Birth spacing of pregnant women in Nepal: A community-based study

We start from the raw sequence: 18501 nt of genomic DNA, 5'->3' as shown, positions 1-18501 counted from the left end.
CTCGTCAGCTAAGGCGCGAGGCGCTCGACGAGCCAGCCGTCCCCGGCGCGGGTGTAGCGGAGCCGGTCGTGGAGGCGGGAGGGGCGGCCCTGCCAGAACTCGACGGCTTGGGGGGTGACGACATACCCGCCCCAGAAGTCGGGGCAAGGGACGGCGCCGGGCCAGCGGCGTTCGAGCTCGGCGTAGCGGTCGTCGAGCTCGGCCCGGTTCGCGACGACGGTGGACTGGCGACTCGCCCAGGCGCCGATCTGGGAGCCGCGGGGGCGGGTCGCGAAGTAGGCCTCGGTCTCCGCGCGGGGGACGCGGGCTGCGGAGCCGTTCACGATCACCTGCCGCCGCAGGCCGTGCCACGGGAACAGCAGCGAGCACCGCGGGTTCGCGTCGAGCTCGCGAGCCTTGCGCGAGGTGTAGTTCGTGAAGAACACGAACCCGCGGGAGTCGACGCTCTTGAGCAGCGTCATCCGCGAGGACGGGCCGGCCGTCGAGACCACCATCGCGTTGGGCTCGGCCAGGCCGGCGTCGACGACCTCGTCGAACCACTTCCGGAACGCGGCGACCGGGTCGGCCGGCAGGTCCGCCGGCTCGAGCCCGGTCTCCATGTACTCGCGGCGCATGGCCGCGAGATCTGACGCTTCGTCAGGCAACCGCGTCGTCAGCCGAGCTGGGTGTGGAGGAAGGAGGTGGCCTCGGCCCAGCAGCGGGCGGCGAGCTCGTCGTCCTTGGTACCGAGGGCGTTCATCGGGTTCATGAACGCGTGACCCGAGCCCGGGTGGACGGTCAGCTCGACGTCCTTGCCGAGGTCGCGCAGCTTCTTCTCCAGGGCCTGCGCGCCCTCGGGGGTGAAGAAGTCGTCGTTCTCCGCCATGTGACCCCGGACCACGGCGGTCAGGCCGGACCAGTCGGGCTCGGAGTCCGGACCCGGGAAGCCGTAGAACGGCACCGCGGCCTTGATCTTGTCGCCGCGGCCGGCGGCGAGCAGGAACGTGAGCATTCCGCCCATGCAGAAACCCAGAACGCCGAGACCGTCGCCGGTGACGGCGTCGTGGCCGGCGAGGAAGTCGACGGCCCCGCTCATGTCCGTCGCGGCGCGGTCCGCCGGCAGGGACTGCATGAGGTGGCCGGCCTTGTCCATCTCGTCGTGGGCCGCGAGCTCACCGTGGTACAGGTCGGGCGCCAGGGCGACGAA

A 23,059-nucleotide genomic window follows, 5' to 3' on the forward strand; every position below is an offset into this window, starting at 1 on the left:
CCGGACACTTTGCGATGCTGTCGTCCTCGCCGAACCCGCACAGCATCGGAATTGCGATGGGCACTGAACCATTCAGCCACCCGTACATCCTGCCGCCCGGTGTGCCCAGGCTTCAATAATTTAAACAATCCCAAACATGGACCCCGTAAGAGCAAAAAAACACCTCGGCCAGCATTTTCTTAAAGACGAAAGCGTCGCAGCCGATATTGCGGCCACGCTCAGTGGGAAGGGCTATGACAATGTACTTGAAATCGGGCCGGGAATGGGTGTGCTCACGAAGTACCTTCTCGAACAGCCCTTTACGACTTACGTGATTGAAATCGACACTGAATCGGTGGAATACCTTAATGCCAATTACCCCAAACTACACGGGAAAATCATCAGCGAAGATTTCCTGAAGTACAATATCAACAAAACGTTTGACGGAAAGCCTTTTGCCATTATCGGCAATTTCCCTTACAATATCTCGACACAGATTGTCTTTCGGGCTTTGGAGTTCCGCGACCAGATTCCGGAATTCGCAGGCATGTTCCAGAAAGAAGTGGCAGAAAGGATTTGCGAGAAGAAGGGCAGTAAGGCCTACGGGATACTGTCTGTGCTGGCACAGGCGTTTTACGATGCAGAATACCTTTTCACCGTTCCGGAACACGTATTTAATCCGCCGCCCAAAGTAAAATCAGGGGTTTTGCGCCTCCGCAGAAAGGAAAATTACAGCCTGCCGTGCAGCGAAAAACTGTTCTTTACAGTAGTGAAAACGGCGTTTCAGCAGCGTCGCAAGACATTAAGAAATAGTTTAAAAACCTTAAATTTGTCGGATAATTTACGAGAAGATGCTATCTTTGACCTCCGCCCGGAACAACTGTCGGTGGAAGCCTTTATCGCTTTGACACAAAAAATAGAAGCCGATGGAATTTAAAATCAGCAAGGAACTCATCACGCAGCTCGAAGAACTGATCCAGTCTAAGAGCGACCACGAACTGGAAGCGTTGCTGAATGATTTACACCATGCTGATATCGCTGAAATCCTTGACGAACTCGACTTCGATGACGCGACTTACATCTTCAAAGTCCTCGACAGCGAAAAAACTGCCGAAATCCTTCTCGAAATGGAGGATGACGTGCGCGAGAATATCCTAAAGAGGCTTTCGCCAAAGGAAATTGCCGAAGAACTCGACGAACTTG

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Background: Optimal birth spacing has health advantages for both mother and child. In developing countries, shorter birth intervals are common and associated with social, cultural, and economic factors, as well as a lack of family planning. This study investigated the first birth interval after marriage and preceding interbirth interval in Nepal. Methods: A community-based prospective cohort study was conducted in the Kaski district of Nepal. Information on birth spacing, demographic, and obstetric characteristics was obtained from 701 pregnant women using a structured questionnaire. Logistic regression analyses were performed to ascertain factors associated with short birth spacing. Results: About 39% of primiparous women gave their first child birth within 1 year of marriage and 23% of multiparous women had short preceding interbirth intervals (< 24 months). The average birth spacing among the multiparous group was 44.9 (SD 21.8) months. Overall, short birth spacing appeared to be inversely associated with advancing maternal age. For the multiparous group, Janajati and lower caste women, and those whose newborn was female, were more likely to have short birth spacing. Conclusion: The preceding interbirth interval was relatively long in the Kaski district of Nepal and tended to be associated with maternal age, caste, and sex of newborn infant. Optimal birth spacing programs should target Janajati and lower caste women, along with promotion of gender equality in society.
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